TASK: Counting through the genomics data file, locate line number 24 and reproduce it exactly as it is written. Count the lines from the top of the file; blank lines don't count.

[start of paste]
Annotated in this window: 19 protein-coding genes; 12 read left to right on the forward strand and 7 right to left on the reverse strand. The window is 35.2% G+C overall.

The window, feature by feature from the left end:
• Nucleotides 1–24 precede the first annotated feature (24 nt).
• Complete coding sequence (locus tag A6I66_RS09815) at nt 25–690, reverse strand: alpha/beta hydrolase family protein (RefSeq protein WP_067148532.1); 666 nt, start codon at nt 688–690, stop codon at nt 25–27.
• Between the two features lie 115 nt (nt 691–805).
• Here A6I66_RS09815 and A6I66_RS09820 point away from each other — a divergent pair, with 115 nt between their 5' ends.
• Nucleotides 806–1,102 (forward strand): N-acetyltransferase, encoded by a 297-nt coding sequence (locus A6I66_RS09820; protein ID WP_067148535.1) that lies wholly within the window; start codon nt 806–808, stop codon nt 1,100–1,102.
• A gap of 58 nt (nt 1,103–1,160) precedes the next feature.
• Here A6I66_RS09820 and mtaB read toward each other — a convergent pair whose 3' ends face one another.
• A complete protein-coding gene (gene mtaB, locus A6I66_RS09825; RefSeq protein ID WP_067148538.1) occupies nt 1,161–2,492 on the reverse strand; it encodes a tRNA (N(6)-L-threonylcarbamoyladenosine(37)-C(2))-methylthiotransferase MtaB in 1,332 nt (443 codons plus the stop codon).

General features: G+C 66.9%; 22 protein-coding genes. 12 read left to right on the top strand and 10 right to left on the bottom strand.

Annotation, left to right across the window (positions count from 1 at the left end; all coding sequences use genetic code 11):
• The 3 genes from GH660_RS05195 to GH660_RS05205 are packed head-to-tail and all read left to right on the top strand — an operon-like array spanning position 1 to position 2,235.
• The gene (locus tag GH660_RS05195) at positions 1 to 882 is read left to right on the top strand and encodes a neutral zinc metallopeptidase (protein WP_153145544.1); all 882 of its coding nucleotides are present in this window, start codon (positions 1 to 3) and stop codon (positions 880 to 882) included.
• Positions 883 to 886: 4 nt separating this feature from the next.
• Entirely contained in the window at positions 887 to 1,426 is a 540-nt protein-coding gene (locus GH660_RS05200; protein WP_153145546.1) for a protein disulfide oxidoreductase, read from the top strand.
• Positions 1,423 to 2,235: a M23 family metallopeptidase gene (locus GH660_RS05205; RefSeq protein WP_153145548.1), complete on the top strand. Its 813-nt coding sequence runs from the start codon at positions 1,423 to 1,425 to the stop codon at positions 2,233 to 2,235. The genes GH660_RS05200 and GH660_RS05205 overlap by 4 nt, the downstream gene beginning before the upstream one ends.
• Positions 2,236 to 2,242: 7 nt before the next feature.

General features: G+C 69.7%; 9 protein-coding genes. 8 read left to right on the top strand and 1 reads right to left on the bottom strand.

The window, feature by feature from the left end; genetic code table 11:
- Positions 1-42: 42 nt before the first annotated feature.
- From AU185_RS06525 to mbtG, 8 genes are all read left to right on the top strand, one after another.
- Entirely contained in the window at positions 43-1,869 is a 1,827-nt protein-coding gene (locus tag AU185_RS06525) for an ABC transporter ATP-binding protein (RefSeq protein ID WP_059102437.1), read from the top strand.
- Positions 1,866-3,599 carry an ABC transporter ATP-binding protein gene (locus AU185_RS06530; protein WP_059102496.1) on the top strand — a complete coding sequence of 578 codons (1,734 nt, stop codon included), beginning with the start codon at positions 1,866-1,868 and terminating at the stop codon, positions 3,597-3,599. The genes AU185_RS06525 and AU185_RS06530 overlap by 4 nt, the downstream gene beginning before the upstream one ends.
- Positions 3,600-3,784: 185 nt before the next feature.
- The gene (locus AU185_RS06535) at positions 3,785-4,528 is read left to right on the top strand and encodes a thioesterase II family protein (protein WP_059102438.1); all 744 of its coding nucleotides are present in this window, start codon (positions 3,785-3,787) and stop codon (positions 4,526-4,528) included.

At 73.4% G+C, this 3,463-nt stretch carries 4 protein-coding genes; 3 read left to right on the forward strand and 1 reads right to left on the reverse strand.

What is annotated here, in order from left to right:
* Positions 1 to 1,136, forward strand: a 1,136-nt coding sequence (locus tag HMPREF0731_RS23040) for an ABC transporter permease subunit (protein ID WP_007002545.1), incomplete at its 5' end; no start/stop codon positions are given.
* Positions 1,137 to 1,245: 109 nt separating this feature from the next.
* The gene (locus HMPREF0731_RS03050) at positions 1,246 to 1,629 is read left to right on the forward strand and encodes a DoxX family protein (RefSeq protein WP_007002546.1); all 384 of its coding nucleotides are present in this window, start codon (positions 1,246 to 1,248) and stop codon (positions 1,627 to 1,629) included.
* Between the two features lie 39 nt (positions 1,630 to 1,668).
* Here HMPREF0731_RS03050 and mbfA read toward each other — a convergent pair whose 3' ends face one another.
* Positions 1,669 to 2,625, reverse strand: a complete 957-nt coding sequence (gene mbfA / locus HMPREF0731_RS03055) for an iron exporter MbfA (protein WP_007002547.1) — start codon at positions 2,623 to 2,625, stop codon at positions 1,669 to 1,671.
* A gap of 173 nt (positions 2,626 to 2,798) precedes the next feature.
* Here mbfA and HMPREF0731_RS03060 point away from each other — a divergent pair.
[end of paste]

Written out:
- Positions 1,866-3,599 carry an ABC transporter ATP-binding protein gene (locus AU185_RS06530; protein WP_059102496.1) on the top strand — a complete coding sequence of 578 codons (1,734 nt, stop codon included), beginning with the start codon at positions 1,866-1,868 and terminating at the stop codon, positions 3,597-3,599. The genes AU185_RS06525 and AU185_RS06530 overlap by 4 nt, the downstream gene beginning before the upstream one ends.